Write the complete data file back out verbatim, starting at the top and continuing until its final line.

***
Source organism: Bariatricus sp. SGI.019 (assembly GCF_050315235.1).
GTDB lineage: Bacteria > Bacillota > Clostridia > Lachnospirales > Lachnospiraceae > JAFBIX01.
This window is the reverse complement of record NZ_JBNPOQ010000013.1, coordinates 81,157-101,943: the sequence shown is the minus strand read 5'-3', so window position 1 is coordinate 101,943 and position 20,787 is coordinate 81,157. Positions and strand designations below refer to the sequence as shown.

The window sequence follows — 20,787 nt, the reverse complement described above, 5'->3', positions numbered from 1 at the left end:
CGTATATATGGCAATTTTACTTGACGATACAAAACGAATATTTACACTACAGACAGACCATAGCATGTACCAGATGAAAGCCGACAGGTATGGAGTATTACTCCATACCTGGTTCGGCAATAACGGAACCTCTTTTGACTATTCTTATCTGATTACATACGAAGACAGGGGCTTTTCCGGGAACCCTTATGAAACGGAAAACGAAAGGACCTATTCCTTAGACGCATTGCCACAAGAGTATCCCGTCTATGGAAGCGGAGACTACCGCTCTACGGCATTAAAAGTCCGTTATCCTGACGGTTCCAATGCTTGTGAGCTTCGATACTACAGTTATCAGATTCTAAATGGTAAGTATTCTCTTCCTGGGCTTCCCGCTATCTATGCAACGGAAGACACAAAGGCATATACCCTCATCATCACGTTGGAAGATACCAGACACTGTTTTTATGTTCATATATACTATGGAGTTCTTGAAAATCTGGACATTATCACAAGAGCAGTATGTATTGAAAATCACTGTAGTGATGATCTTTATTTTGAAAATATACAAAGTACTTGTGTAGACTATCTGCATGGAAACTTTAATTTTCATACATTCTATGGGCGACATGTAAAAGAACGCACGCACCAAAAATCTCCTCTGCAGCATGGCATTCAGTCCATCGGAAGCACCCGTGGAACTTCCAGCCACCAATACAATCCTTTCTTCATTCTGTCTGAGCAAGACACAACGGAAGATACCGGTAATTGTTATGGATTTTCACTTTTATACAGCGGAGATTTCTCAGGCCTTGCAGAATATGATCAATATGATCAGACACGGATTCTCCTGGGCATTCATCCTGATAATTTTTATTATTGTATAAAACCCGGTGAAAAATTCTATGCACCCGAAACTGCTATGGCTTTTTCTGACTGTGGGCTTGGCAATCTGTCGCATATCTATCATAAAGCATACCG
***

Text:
Source organism: Bariatricus sp. SGI.019 (assembly GCF_050315235.1).
GTDB lineage: Bacteria > Bacillota > Clostridia > Lachnospirales > Lachnospiraceae > JAFBIX01.
This window is the reverse complement of record NZ_JBNPOQ010000013.1, coordinates 81,157-101,943: the sequence shown is the minus strand read 5'-3', so window position 1 is coordinate 101,943 and position 20,787 is coordinate 81,157. Positions and strand designations below refer to the sequence as shown.

The window sequence follows — 20,787 nt, the reverse complement described above, 5'->3', positions numbered from 1 at the left end:
CGTATATATGGCAATTTTACTTGACGATACAAAACGAATATTTACACTACAGACAGACCATAGCATGTACCAGATGAAAGCCGACAGGTATGGAGTATTACTCCATACCTGGTTCGGCAATAACGGAACCTCTTTTGACTATTCTTATCTGATTACATACGAAGACAGGGGCTTTTCCGGGAACCCTTATGAAACGGAAAACGAAAGGACCTATTCCTTAGACGCATTGCCACAAGAGTATCCCGTCTATGGAAGCGGAGACTACCGCTCTACGGCATTAAAAGTCCGTTATCCTGACGGTTCCAATGCTTGTGAGCTTCGATACTACAGTTATCAGATTCTAAATGGTAAGTATTCTCTTCCTGGGCTTCCCGCTATCTATGCAACGGAAGACACAAAGGCATATACCCTCATCATCACGTTGGAAGATACCAGACACTGTTTTTATGTTCATATATACTATGGAGTTCTTGAAAATCTGGACATTATCACAAGAGCAGTATGTATTGAAAATCACTGTAGTGATGATCTTTATTTTGAAAATATACAAAGTACTTGTGTAGACTATCTGCATGGAAACTTTAATTTTCATACATTCTATGGGCGACATGTAAAAGAACGCACGCACCAAAAATCTCCTCTGCAGCATGGCATTCAGTCCATCGGAAGCACCCGTGGAACTTCCAGCCACCAATACAATCCTTTCTTCATTCTGTCTGAGCAAGACACAACGGAAGATACCGGTAATTGTTATGGATTTTCACTTTTATACAGCGGAGATTTCTCAGGCCTTGCAGAATATGATCAATATGATCAGACACGGATTCTCCTGGGCATTCATCCTGATAATTTTTATTATTGTATAAAACCCGGTGAAAAATTCTATGCACCCGAAACTGCTATGGCTTTTTCTGACTGTGGGCTTGGCAATCTGTCGCATATCTATCATAAAGCATACCG